The School for Scandal

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Dover Publications, Jan 1, 1991 - Drama - 78 pages
58 Reviews
The intrigues of such aptly named characters as Lady Sneerwell, Sir Joseph Surface, Lady Candour, and Sir Benjamin Backbite have amused theater audiences for more than two centuries. They are the invention of the Irish-born playwright Richard Brinsley Sheridan, and they unfold, collide, and backfire hilariously in his masterpiece, The School for Scandal, a play still considered by many the best comedy of manners in English.
It is a comedy with two plots, one involving Sir Oliver Surface's attempts to discover the worthier of his two nephews, and the other unleashing Lady Sneerwell's strategies to ensnare both nephews and the hapless Lady Teazle in her designs. Both plots converge brilliantly in the screen scene -- one of the most famous in all of theater.
The School for Scandal reveals not only Sheridan's mastery of the mechanics of stage comedy, but also his flair for witty dialogue and obvious delight in skewering the affectation and pretentiousness of aristocratic Londoners of the 1770s. Its evergreen appeal makes it one of the most produced of all theater classics today, and one of the most delightful to read.

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Review: The School for Scandal

User Review  - Goodreads

The School for Scandal is an entertaining comedy of manners satirizing the idle rich of Georgian England. The play tells the story of evil gossip-mongers getting their comeuppance. It is a light ... Read full review

Review: The School for Scandal

User Review  - Kristy Madden - Goodreads

I thoroughly enjoyed this 17th century comedy and was surprised at how modern it seemed in it's humor. The verbal repartee is great fun, in a style which reminds me of Oscar Wilde's "Importance of ... Read full review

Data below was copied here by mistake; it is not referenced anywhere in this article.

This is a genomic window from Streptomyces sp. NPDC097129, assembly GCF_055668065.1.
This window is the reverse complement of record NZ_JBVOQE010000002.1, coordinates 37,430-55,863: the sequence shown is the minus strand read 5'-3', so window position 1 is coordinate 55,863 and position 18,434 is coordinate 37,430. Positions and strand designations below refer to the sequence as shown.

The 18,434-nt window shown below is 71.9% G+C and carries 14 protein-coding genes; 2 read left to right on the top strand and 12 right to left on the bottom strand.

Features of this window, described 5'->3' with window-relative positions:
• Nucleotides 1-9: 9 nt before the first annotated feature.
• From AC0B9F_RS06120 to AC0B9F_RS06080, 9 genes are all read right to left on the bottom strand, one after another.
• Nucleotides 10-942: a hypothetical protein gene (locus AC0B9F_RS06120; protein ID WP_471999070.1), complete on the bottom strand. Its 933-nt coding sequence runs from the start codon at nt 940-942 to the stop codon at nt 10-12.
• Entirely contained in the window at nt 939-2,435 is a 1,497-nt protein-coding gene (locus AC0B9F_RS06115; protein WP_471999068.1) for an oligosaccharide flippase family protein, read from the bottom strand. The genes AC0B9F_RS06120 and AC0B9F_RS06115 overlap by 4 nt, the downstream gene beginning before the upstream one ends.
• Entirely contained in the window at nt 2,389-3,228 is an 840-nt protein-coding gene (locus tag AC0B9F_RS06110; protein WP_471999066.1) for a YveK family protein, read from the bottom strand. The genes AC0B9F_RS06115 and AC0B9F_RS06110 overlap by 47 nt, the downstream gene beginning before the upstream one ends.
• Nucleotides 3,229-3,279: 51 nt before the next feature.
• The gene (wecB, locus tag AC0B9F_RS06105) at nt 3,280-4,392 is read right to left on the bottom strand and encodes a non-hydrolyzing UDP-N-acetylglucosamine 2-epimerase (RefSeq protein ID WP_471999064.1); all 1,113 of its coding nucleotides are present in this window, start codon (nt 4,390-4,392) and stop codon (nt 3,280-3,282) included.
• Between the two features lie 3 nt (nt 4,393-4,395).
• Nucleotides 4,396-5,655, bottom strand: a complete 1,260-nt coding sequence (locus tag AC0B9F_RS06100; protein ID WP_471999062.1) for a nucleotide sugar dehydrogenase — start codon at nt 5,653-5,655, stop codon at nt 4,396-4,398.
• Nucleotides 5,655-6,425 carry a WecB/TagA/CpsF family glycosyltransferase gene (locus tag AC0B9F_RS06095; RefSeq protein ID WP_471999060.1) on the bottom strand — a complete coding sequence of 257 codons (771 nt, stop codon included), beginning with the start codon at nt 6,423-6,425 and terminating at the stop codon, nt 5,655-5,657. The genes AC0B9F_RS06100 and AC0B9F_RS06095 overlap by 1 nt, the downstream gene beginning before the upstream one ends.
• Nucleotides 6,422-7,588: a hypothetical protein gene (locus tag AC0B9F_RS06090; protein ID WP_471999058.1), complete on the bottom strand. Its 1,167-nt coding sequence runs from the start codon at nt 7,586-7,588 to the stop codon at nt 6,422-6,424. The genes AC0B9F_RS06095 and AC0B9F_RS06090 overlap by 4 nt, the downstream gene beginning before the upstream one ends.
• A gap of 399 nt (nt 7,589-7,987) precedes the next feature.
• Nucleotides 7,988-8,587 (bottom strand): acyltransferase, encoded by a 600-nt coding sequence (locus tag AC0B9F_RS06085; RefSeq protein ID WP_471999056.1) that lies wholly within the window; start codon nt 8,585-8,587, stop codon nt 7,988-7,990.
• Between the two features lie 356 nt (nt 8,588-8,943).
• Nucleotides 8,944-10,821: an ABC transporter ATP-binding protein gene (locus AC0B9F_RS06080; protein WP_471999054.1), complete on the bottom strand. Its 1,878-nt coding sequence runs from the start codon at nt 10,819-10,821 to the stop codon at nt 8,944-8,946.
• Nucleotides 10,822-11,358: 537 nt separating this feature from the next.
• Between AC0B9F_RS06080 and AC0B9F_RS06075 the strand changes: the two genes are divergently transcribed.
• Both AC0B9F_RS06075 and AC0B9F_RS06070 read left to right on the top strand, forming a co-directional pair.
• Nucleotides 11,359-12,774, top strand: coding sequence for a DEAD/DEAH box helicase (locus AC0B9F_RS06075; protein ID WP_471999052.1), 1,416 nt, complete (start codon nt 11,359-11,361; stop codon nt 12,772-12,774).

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About the author (1991)

The son of Thomas Sheridan, the Irish actor and theater manager, Richard Brinsley Sheridan began writing plays as a youngster in Bath. He went on to become one of the most successful playwrights of the later eighteenth century, manager of the Drury Lane Theater, and also a politician and orator of some note in the House of Commons. Along with his friends David Garrick (seeVol. 3) and Oliver Goldsmith, Sheridan was a member of the Literary Club of Samuel Johnson, having been proposed for membership by Johnson himself. Like Goldsmith, Sheridan also attacks "The Sentimental Muse" of weeping comedy. In his best-known play, The School for Scandal (1777), Sheridan revives the Restoration comedy of manners with its portrait of the beau monde and its deflation of hypocrisy. The play is indebted to William Congreve as well as to Moliere (see Vol. 2), and the picture of society is based on Bath and London. In The Rivals (1775), Sheridan amuses himself with the language games of Mrs. Malaprop and her "nice derangement of epitaphs." The allusions are consistently literary, as in her simile "as headstrong as an allegory on the banks of the Nile." Sheridan's acute ear for banalities and truisms is best seen in The Critic (1779), a burlesque of sentimental and inflated plays as well as self-important criticism. The play ridicules "false Taste and brilliant Follies of modern dramatic Composition." Sheridan's sparking dialogue, lively scenes, and masterful dramatic construction have proved to be enduringly popular.

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